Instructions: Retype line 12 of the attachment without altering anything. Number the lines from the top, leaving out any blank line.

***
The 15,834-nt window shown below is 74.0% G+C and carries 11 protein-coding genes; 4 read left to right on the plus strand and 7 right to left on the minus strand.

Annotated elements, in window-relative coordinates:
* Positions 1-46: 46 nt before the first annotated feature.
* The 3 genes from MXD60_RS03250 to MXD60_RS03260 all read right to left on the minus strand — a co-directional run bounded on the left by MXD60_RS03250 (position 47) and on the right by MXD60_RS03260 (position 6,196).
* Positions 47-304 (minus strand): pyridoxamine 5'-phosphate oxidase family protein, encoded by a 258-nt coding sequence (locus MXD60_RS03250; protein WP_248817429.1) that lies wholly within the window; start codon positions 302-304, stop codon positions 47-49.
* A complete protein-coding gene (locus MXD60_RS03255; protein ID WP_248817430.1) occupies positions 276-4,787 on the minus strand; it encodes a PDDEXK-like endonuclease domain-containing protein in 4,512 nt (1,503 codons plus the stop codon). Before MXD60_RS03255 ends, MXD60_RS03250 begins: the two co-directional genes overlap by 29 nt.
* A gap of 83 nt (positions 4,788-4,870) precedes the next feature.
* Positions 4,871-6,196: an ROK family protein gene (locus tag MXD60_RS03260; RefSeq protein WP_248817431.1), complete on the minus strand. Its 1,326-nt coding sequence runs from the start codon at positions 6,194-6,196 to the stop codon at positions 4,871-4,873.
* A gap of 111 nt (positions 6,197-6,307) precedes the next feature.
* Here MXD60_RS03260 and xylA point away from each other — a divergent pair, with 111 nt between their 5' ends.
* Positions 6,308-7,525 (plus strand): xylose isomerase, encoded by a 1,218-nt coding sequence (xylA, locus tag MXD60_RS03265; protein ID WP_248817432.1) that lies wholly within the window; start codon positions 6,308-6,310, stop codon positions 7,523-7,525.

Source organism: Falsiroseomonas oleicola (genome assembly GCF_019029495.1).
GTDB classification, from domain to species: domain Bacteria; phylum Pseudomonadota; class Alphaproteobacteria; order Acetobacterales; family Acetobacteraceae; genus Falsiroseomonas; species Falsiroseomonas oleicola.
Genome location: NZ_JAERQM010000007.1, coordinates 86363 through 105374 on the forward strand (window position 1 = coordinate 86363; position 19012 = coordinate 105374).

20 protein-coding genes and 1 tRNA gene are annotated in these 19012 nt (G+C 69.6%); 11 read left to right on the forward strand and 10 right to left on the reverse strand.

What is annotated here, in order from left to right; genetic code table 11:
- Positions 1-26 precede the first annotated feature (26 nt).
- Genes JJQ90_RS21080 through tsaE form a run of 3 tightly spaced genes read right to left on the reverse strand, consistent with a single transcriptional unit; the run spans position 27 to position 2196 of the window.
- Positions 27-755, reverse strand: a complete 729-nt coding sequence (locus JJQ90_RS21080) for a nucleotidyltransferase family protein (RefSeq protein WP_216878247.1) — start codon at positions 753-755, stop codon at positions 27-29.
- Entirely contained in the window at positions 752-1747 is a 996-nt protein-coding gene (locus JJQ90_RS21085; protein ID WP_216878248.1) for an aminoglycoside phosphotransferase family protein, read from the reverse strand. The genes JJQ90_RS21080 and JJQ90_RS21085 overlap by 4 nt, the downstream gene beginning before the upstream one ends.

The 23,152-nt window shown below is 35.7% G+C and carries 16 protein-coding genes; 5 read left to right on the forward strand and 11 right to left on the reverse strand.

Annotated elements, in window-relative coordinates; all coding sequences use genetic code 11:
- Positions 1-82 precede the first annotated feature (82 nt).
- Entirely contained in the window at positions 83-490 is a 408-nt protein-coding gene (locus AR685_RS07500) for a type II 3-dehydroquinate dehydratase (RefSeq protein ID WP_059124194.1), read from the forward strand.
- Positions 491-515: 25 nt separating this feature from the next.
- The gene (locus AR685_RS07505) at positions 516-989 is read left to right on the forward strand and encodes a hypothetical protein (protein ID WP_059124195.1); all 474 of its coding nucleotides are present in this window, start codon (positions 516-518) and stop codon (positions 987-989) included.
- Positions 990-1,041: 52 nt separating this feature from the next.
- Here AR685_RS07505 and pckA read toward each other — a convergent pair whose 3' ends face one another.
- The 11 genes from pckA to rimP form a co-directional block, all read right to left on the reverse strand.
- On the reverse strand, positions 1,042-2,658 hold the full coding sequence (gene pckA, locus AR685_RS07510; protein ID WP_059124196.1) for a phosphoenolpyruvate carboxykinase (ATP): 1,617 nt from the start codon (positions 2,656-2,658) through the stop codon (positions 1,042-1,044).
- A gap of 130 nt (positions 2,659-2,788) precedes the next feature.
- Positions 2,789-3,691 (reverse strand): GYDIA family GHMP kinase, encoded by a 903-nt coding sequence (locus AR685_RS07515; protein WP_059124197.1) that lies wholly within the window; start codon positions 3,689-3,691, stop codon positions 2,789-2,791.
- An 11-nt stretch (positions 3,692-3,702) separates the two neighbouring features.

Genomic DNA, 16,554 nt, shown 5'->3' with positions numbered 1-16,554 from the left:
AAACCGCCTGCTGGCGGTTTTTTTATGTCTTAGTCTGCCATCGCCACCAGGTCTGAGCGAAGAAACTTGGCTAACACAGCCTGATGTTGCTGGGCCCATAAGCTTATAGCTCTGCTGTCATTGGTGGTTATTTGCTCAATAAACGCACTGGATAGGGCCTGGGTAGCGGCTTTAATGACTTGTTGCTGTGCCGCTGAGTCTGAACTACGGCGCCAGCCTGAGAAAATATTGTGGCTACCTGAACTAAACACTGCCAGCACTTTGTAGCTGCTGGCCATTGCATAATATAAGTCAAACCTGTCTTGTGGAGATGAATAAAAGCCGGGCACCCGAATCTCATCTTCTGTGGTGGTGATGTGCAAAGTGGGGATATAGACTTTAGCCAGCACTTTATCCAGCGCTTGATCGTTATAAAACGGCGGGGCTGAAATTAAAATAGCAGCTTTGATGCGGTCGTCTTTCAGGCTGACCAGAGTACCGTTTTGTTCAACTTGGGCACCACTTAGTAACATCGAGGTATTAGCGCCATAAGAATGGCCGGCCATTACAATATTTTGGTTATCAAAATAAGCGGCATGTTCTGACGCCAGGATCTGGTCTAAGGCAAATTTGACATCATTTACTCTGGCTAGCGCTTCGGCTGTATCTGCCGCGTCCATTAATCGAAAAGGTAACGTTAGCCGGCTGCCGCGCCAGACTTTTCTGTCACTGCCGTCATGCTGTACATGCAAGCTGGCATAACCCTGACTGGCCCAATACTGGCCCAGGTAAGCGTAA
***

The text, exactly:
Source organism: Falsiroseomonas oleicola (genome assembly GCF_019029495.1).